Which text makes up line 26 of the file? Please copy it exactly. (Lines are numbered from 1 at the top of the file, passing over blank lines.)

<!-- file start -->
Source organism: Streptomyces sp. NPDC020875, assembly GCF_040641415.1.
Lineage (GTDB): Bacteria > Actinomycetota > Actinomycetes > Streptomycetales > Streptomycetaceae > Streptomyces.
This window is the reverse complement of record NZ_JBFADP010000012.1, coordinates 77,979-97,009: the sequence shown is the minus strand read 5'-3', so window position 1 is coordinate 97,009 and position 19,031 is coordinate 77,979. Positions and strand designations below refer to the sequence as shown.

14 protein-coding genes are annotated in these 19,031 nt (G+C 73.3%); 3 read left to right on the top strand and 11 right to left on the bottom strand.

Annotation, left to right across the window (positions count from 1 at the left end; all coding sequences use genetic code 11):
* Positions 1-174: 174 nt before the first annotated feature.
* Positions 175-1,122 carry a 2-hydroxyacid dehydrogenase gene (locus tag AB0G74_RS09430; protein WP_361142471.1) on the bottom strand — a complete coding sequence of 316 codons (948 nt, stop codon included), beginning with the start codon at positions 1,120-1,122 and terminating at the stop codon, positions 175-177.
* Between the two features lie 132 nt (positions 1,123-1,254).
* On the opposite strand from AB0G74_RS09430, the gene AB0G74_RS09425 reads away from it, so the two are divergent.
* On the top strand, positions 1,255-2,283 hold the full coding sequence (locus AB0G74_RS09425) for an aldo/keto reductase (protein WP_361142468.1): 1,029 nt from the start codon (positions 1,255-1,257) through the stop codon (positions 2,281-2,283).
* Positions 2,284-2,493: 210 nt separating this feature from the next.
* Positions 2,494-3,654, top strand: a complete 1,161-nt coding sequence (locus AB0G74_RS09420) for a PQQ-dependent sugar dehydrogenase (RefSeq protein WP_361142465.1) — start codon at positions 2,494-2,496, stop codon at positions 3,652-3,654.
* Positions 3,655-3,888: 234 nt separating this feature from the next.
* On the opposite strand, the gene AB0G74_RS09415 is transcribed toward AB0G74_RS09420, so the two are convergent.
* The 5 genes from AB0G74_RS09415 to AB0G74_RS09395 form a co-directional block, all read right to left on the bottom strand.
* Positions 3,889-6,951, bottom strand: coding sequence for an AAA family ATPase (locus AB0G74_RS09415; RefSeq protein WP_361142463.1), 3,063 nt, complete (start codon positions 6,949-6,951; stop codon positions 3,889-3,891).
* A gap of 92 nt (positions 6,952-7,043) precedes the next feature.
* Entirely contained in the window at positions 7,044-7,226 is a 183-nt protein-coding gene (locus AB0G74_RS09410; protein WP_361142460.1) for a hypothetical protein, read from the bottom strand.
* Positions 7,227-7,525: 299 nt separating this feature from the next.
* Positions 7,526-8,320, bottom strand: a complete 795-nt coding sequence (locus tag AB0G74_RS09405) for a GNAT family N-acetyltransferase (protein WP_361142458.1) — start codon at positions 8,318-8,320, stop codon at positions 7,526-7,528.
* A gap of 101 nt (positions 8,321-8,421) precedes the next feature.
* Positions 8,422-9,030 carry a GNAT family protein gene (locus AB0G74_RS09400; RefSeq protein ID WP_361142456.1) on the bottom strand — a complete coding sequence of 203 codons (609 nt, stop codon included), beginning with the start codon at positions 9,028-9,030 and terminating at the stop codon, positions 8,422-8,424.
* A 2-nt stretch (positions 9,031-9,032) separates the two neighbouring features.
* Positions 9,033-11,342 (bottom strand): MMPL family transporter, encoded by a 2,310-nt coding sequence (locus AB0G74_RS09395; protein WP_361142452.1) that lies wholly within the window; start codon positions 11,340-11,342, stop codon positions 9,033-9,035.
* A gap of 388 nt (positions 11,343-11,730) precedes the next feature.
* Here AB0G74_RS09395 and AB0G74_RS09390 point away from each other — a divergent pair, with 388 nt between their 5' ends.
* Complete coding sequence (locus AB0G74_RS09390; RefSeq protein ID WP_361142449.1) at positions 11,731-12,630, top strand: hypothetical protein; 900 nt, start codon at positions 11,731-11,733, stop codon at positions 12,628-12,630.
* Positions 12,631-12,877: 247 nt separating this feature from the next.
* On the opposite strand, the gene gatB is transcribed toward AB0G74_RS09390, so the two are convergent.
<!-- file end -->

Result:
* Here AB0G74_RS09395 and AB0G74_RS09390 point away from each other — a divergent pair, with 388 nt between their 5' ends.